« הקודםהמשך »
Pyab. As much for my poor brother, as myself;
Ang. Then must your brother die..
Ijab. And ’owere the cheaper way ; Better it were, a brother dy'd at once ;. "Than that a fifter, by redeeming him, Should die for ever.
Ang. Were not you then as cruel as the sentences That you
have flander'd for Ijab. An ignominious ransom, and free pardon, Are of two houses; lawful mercy, sure, is nothing kin to foul redemption.
Ang. You seem'd of la:e to make the law a tyranta! And rather prov'd the sliding of your brother A merriment, than a vice.
Isab. Oh pardon me, my Lord; it ofr falls out,
Ang. We are all frail.
If not a feodarv, but only se, &c.] This is so obsoure a paso Fage, but fo fisse in its application, that it deserves to be explain'd. A feculary was.cne, that, in the times of vafalage, held lands of the shief Lord, under the Genure of paying rent and service : which Tenures were called forda amongst the Görßi. This being premiseri, let us come to a paraphrafe of our Author's words. • We are all " frail, says Argélo; 'yes, replies Isabella; if all mankind were not feoduries, who owe what they have to this enure of imbecility's
and who succeed each o: her by the same tenure, as well as my « brother, I would give him up." And the comparing mankindge Ewho, according to come Divines, lie under the weight of origin il tin,) to a feodary,
' who owes fuit and Jeravice to his Lord, is, I think, one of the most beautiful aliufions imaginable.
Ang. Nay, women are frail too,
1fab. Ay, as the glasses where they view themselves; Which are as easy broke, as they make forms. Women ! help heav'n; men their creation mar, In profiting by them : nay, call us ten times frail ; For we are soft as our complexions are, And credulous to false prints.
Ang. I think it well; And from this testimony of your own fex, (Since, I suppose, we're made to be no ftronger, , Than faults may shake our frames) let me be bold: I do arrest your words : be that you are, That is, a woman; if you're more, you're none. If you be
one, as you are well express’d By all external warrants, shew it now, By putting on the destin'd livery.
Isab. I have no tongue but one; gentle my Lord, Let me intreat you, speak the former language.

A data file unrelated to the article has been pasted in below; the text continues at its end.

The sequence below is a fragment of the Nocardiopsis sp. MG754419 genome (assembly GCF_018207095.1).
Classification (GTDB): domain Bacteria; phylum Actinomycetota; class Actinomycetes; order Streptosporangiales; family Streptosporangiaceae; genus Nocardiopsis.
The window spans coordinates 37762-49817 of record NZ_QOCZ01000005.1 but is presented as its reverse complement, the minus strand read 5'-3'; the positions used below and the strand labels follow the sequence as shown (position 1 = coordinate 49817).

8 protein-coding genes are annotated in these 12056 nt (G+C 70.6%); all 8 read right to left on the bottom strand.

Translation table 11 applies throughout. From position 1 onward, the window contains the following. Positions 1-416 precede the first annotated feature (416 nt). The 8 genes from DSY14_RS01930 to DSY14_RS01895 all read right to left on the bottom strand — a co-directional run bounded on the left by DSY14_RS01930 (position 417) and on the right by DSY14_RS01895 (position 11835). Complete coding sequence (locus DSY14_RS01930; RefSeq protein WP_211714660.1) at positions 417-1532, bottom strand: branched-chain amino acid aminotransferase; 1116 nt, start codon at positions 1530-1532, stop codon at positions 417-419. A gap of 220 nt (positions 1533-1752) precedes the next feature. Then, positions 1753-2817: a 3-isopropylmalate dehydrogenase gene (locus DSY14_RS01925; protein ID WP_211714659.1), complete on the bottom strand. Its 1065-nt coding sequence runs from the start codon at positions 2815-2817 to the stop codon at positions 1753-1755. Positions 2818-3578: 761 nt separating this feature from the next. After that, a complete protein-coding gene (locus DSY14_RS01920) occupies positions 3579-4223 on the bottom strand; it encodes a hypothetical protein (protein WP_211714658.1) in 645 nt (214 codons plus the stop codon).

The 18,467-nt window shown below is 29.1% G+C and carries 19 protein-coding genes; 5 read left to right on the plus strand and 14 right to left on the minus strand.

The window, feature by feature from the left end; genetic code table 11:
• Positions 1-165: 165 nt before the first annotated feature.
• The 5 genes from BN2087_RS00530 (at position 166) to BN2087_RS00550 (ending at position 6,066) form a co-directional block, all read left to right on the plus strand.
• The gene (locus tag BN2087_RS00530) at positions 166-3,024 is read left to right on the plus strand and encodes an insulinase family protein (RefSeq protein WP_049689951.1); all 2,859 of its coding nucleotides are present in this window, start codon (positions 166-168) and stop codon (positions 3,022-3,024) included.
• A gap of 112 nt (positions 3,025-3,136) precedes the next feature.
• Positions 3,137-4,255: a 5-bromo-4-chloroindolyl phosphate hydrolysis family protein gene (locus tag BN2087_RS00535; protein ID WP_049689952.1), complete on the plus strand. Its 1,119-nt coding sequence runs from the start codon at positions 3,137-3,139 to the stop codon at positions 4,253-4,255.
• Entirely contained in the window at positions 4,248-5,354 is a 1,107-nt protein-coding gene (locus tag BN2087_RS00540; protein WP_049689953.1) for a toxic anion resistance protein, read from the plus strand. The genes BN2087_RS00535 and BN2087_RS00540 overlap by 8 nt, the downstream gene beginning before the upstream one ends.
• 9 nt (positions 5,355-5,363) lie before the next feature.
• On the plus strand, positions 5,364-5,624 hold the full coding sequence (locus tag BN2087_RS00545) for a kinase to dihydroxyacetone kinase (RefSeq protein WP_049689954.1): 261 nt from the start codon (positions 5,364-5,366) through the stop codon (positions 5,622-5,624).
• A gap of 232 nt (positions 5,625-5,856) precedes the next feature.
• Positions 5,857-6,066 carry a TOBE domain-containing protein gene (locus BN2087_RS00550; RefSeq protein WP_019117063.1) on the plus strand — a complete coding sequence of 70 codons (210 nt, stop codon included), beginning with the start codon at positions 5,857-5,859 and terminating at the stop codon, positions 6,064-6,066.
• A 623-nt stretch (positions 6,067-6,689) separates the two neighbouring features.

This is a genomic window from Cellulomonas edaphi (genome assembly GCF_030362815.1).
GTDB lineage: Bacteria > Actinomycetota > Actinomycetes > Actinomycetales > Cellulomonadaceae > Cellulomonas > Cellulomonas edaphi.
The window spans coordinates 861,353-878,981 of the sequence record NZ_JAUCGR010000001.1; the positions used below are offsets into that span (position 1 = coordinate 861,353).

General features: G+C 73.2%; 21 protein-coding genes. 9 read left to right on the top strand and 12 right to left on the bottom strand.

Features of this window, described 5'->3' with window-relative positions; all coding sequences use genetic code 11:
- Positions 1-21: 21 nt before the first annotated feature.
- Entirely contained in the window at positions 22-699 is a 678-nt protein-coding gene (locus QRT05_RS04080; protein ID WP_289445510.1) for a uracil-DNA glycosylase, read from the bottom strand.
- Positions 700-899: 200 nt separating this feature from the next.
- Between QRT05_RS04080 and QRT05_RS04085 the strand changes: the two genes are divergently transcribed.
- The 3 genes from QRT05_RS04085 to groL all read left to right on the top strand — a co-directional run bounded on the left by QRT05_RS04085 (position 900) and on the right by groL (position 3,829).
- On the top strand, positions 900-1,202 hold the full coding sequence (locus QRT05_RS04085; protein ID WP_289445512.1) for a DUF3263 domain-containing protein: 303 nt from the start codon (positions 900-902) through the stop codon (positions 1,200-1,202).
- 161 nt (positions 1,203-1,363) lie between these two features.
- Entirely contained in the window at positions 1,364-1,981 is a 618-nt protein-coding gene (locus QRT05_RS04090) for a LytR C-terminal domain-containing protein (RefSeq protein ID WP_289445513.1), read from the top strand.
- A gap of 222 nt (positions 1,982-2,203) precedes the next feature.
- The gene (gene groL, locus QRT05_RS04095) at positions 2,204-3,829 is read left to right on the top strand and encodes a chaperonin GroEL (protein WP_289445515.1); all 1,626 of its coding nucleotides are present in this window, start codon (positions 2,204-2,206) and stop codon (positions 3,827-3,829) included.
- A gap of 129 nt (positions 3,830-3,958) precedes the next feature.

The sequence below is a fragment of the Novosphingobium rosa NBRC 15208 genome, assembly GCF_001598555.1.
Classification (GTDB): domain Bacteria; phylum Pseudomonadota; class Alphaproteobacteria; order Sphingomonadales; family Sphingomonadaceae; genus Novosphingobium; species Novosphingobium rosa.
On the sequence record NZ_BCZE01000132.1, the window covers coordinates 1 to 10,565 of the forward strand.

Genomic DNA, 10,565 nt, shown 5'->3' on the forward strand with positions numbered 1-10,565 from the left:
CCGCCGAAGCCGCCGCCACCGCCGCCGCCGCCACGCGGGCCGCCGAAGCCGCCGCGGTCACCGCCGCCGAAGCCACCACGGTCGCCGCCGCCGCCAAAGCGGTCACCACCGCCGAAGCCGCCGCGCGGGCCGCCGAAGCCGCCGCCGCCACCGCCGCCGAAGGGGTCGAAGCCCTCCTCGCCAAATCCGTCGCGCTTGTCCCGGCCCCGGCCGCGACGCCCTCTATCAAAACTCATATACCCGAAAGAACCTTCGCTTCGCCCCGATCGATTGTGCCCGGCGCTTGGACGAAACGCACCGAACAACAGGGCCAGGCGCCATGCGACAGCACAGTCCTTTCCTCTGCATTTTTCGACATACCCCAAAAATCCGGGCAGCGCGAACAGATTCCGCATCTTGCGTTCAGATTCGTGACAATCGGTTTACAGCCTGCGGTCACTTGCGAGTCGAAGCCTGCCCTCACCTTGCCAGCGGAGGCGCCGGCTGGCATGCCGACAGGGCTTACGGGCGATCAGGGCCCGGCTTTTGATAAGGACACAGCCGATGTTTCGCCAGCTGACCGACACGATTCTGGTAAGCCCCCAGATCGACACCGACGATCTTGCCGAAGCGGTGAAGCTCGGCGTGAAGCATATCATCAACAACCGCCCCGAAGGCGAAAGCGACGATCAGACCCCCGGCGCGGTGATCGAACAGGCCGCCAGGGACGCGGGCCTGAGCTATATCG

Ang. Plainly conceive, I love you.
Ijab. My brother did love Juliet ;
Ang. He shall not, Isabel, if you give me love.
Ang. Believe, me, on mine honour,
Ijab. Ha! little honour to be much believ'd, And most pernicious purpose ! seeming, seeming! I will proclaim thee, Angelo ; look for't: Sign me a present pardon for my brother, Or, with an out-ftrech'd throat, 'l'll tell the world Aloud, what man thou art.
Ang. Who will believe thee, Isabel ? My unsoild name, th’austereness of
Fit thy consent to my sharp appetite,
That banish what they fue for: redeem thy brother
Duke. Be absolute for death : or death, or life, Shall thereby be the sweeter. Reason thus with life; (14) If I do lose thee, I do lose a thing, That none but fools would reck; a breath shou art, Servile to all the liey influences ; That doft this habitation, where thou keep'st, Hourly afflict; merely thou are death's fool; For him thou labour'it by thy flight to hun, And yet runn'ıt cow'rd him ftill. Thou art not noble ;. For all th'accommodations, that thou bear'it, Are nurs'd by baseness: thou’rt by no means valianti, For thou doit fear the soft and tender fork
Rrafor thus w'ib life;
Ikat none but fols would keep.) But this reading is not only enntrary to all sense and reafon ; but to chę drift of this moral D.C. wurse. The Duke, in his alium'd character of a Friar, is endeavouring to inftill inio the condem. d. iiioner. a refignation of mind. to his sentence; but the sepse of the lines, in this reading, is a direct persuasive to juicide! I make no doubt, but the Poet wrote,
I bet nene but foois would reck. i. e. care for, be anxious about, regret the loss of.
Mr. Warburton. And the word is very frequent with our Author. Two Gent. of Verona :
Recking as litile what betide h me,
As much I wish all gocd befortune you.
Himseif the primrose path of dalliance treads,
Et alibi pafimo
or a poor worm. Thy best of rest is deep,
..nor age ; &c.] Mr. Warburian, has given me a correction of, and paraphrafe on, this and the fuble. quent.lines; which thews so fine a spirit, that, tho' I have not vent:r'd to disturb the text, I must not deprive my Readers of it.com w The dritt of this period, you fee, is to prove, that neither yosutis,
nor age, is realiy enjoyed: which, in poetical language is, We. " have neither youth, nox age." But how is this prov'd? That age is not enjoy’d," he makes appear by recapitulating the infir“ mities of it, which deprive old age of the sense of pleti.re. « To prove youth is not enjoy'd, he uses these words; for all ihy u b'efed youth, becomes as aged, and dorb beg be alms "of'pa'hied Eid. « Out of which, he that can deduce the procf, erie miki nagus “ Apolie."
Undoubtedly, if we would know how the Authorr wrote, we must read.
for, falld, thy blazód' youth Becoines allunged; and doth bez the alms
Of pallied Eld. “ i. e. When thy youthfal appetise becomes pallid; as it will be, in? 6 the enjoyineot; ihe blaze of youth becomes afluaged, and thou :
immediately contra&'rt the infirmities of age; as, particularly,. ti tha palli, and other nervous infirmities; the consequence of the 4 enjoyment of sensual pleasure. This is to the purpose; and proves", tów youth is not enjay'd, by dewing the fieet ng curation of it."